A further controversial gap in the Court of Appeal decision was the lack of guidance on why the non-disclosure itself did not meet the threshold for apparent bias. The Court of Appeal stated that an additional factor was needed, referred to as “something more”, but the judgment does not elaborate further. This is surprising. While it has been suggested that the duty of confidentiality placed upon an arbitrator prevents appointments being disclosed, it is widely accepted in the arbitration community that the duty of confidentiality does not trump the duty of arbitrator disclosure. It is expected that the Supreme Court will make it clear that overlapping appointments should be disclosed, and it is expected that the significance of non-disclosure will be addressed more clearly.
While it is well established that the perspective of the “fair-minded and informed” observer is the starting point from which to decide allegations of apparent bias, it is much less clear what that observer should be assumed to know. There is a compelling argument that the observer should be assumed to have knowledge of the international arbitration context, and that informed expectations should therefore differ from those in litigation. This is another area which was not explored in any detail in the Court of Appeal judgment, and where the Supreme Court’s judgment should clarify the position.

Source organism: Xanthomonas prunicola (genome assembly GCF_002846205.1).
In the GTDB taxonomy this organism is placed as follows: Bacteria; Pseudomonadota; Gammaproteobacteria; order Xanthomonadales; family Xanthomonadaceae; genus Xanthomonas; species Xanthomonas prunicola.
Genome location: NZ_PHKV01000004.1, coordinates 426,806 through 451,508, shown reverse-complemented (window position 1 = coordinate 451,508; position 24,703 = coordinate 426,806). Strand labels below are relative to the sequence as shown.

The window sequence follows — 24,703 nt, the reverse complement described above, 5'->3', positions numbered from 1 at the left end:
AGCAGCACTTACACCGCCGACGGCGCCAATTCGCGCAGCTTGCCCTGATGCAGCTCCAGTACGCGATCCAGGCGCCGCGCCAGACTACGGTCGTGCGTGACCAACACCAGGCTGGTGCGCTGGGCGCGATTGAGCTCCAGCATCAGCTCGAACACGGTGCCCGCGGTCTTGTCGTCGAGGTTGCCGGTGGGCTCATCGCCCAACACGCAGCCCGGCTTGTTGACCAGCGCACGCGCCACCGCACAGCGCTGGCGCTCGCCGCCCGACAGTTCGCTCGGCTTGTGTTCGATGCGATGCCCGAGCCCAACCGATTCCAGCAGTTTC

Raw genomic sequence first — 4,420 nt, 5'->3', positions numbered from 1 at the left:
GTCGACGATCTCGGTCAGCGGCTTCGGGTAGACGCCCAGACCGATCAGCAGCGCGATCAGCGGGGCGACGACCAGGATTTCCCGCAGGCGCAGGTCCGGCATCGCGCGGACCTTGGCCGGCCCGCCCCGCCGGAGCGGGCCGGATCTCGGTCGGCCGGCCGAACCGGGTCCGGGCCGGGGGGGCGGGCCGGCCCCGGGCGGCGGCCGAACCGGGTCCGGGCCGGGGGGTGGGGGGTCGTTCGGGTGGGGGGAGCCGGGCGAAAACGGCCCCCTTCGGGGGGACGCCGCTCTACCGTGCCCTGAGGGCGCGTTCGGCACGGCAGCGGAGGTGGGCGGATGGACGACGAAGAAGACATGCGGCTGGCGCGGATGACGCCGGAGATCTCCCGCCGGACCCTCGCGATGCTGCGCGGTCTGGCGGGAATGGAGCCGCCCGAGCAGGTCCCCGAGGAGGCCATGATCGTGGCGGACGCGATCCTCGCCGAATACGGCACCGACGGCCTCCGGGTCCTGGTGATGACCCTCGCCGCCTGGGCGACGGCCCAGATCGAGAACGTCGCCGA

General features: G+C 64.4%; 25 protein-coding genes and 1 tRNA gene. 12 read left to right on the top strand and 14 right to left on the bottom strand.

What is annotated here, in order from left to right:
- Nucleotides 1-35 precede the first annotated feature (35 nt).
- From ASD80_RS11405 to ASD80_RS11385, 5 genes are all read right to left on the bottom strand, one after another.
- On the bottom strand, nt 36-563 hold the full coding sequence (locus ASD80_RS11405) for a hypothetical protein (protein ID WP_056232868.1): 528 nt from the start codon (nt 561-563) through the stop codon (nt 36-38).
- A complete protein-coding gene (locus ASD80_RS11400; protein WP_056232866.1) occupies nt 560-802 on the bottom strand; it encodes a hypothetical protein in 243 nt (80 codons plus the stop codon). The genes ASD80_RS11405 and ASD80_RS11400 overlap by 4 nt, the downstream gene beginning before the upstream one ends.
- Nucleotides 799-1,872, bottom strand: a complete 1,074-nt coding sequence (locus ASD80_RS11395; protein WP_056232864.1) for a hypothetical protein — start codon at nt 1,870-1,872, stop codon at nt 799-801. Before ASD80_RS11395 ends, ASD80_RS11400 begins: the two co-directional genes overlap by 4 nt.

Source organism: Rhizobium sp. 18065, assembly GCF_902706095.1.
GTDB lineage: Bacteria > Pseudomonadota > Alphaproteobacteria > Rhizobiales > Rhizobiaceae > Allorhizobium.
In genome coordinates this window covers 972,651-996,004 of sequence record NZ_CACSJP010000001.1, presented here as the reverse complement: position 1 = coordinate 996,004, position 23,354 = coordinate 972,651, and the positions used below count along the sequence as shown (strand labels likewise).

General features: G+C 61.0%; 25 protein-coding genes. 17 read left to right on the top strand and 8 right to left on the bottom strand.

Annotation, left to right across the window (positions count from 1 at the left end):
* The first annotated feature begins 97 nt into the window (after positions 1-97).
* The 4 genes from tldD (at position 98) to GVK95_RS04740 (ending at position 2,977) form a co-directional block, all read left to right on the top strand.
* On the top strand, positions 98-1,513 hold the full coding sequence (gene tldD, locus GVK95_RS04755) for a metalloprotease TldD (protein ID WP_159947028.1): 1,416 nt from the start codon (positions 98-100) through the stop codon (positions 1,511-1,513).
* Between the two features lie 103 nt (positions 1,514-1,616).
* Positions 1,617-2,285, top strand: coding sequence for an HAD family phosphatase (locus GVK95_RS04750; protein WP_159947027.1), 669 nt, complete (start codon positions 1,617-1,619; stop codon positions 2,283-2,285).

The Court of Appeal dismissed the issue of financial benefit resulting to arbitrators from multiple appointments. However, it is important to take this into account when considering the effect of repeat appointing. In the arbitration world (and indeed in previous judgments), it has long been recognised that there could be an (even if unconscious) incentive for arbitrators to avoid antagonising parties who frequently appoint them. It would be helpful if the Supreme Court judgment recognised this.
The case is notable for the multiple interventions from interested institutions. The LCIA and ICC have rightly emphasised the importance of ensuring that the English test for apparent bias is aligned with international norms. For their part, the LMAA and GAFTA have expressed concern that any decision which conflates repeat appointments with apparent bias may cause real problems for arbitration in their sectors. Specialist trade arbitrations, which frequently see strings of cases and for which there may be a limited pool of arbitrators with the requisite sector knowledge, may indeed fall to be treated differently. It is likely that the Supreme Court judgment will recognise this nuance, and that sector-focused arbitration communities may continue in accordance with their current practice.